From being almost universally regarded as a methodological virtue of clinical trials and being included in the original 2001 Consolidated Standards of Reporting Trials (CONSORT) statement , measuring the success of blinding has fallen out of fashion. Subsequent versions of CONSORT removed this recommendation based on the correct view that it can lead to misleading inferences about causes of the failure to blind [2,3]. In addition, Anand, et al. recently questioned the need to blind patients and clinicians or measure and report whether blinding was done successfully. While critics are correct to point out problems with the view that blinding is a universal methodological virtue, and to point out that measuring the success of blinding is not straightforward, they are too quick to dismiss the value of testing and reporting on the success of blinding. This is reflected in our findings extending the Template for Intervention Description and Replication (TIDieR) statement for placebo/sham control components, in which almost all Delphi respondents recommended that trials should measure and report whether blinding was successful .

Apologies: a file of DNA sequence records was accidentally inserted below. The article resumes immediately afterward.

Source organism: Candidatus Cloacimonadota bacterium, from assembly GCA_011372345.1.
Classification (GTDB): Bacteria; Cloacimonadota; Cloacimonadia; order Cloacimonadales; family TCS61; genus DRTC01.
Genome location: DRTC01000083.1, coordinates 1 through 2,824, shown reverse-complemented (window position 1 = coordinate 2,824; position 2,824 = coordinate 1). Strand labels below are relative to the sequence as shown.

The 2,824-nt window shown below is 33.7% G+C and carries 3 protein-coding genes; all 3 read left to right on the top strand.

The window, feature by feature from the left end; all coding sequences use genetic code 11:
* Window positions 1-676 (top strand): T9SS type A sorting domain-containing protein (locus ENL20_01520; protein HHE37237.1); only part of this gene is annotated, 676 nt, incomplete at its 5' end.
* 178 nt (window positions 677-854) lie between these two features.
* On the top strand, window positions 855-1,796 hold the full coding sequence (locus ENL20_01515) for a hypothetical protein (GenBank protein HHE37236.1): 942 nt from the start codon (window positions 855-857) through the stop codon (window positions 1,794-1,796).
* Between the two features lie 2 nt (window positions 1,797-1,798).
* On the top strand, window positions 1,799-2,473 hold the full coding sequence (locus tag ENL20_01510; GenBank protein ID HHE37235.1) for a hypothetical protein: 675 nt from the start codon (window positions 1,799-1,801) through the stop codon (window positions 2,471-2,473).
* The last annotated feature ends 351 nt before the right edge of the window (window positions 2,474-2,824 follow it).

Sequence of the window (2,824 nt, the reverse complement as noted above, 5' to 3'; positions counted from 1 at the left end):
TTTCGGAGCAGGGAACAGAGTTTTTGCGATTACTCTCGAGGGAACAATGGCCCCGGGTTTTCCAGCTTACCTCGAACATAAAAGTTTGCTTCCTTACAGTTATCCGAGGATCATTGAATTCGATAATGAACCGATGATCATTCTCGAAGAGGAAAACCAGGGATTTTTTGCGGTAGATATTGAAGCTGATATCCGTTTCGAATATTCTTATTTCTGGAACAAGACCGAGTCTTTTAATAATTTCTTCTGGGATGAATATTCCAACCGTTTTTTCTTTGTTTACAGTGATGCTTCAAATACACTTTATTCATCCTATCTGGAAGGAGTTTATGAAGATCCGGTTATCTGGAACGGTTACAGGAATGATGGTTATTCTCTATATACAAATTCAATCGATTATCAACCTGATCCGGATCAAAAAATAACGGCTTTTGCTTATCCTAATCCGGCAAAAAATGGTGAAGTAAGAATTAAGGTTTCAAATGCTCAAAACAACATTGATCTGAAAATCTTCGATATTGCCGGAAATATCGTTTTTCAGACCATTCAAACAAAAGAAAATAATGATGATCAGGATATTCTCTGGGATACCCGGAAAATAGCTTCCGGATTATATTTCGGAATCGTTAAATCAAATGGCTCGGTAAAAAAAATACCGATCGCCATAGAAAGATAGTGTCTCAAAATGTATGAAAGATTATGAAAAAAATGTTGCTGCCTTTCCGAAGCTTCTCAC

We are not aware of any publications that set out the case for and against measuring blinding success, or that provide mitigating positions. Our experience suggests that confusion about blinding inhibits reasonable debates in this area. Here, we attempt to clarify some of the confusions surrounding blinding and measuring its success, before providing the case for and against, reporting measures of the success of blinding, and suggesting a ‘middle road’ which takes both sides of the debate into account.